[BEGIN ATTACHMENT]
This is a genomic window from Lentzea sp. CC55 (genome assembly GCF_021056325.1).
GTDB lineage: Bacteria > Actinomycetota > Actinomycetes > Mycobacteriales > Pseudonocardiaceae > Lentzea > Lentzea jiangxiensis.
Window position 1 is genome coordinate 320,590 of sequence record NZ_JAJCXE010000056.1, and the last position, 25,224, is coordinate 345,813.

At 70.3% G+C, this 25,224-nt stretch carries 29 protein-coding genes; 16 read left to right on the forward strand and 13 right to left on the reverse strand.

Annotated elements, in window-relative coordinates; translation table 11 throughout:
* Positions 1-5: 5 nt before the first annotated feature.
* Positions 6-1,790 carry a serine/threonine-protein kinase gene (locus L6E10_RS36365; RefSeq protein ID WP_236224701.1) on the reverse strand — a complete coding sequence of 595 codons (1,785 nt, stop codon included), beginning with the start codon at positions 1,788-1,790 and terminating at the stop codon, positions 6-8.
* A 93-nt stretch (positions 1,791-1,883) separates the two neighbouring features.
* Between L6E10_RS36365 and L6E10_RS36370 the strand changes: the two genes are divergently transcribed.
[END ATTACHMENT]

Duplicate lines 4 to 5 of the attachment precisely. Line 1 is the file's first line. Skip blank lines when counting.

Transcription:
At 70.3% G+C, this 25,224-nt stretch carries 29 protein-coding genes; 16 read left to right on the forward strand and 13 right to left on the reverse strand.

Annotated elements, in window-relative coordinates; translation table 11 throughout: